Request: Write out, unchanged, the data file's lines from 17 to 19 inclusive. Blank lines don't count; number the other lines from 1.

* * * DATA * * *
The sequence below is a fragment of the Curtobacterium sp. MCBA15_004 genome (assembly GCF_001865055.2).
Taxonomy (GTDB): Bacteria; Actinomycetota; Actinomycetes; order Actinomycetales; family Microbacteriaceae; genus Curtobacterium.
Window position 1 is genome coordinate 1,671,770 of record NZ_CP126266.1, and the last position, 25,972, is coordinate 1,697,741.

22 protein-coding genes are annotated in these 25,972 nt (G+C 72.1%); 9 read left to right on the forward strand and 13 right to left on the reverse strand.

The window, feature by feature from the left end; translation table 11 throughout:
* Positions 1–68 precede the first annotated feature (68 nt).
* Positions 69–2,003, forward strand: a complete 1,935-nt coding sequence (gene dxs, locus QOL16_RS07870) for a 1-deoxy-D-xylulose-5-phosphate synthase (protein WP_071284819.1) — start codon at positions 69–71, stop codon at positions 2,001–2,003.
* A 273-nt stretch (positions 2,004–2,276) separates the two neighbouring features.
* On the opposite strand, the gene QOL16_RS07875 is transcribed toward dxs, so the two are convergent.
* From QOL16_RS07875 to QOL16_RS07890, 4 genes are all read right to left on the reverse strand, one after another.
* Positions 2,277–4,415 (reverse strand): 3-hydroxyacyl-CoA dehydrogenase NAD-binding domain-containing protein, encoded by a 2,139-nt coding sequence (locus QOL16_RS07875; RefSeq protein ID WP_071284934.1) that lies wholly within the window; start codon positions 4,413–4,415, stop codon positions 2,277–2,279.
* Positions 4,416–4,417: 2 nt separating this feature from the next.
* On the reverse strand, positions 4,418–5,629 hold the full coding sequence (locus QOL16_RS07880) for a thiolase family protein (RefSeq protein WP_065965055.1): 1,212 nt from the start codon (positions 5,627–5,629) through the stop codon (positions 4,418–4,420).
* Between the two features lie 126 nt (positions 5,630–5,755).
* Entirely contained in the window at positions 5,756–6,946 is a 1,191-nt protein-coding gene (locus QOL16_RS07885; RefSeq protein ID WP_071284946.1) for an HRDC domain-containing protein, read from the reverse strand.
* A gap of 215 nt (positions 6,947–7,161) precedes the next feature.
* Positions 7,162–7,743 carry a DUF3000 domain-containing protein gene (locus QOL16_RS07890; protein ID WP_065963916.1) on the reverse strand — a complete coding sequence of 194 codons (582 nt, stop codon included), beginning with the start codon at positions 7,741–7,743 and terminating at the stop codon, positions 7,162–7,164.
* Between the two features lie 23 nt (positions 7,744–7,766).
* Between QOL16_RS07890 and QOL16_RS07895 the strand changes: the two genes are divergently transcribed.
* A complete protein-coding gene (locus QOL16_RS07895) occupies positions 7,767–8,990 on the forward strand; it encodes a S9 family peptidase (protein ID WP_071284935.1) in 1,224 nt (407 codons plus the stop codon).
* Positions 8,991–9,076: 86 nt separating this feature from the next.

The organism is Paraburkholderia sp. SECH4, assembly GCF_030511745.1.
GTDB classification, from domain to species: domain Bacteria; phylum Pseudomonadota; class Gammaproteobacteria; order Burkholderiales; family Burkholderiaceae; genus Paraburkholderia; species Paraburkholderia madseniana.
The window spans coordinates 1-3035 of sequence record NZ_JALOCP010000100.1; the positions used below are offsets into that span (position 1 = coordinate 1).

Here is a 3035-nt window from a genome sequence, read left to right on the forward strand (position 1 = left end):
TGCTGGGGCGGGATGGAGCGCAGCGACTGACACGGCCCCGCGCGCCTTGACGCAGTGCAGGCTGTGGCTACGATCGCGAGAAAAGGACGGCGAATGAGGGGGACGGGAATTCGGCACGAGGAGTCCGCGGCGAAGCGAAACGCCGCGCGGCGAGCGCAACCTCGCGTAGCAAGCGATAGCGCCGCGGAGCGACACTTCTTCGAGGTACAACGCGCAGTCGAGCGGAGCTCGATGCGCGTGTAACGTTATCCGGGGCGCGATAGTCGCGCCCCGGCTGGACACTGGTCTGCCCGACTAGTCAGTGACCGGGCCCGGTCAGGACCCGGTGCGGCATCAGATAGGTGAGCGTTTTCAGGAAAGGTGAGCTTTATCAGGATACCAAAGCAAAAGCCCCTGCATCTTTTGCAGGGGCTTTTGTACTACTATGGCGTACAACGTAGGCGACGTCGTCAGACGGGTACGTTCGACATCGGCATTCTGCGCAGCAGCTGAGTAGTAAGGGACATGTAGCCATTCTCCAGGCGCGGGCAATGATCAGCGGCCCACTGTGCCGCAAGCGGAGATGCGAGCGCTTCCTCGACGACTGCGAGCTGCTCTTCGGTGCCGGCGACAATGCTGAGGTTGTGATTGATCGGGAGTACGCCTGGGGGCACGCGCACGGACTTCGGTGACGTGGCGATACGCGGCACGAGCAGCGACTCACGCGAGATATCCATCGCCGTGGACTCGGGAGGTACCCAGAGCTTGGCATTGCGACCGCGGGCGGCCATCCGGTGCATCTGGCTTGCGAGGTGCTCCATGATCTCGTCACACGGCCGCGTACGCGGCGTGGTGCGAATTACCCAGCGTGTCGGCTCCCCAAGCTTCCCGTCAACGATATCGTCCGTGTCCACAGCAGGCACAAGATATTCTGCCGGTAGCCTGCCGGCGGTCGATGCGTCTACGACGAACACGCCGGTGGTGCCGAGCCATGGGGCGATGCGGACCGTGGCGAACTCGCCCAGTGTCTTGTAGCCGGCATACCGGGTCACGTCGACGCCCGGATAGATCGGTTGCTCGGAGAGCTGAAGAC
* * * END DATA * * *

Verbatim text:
* Positions 7,162–7,743 carry a DUF3000 domain-containing protein gene (locus QOL16_RS07890; protein ID WP_065963916.1) on the reverse strand — a complete coding sequence of 194 codons (582 nt, stop codon included), beginning with the start codon at positions 7,741–7,743 and terminating at the stop codon, positions 7,162–7,164.
* Between the two features lie 23 nt (positions 7,744–7,766).
* Between QOL16_RS07890 and QOL16_RS07895 the strand changes: the two genes are divergently transcribed.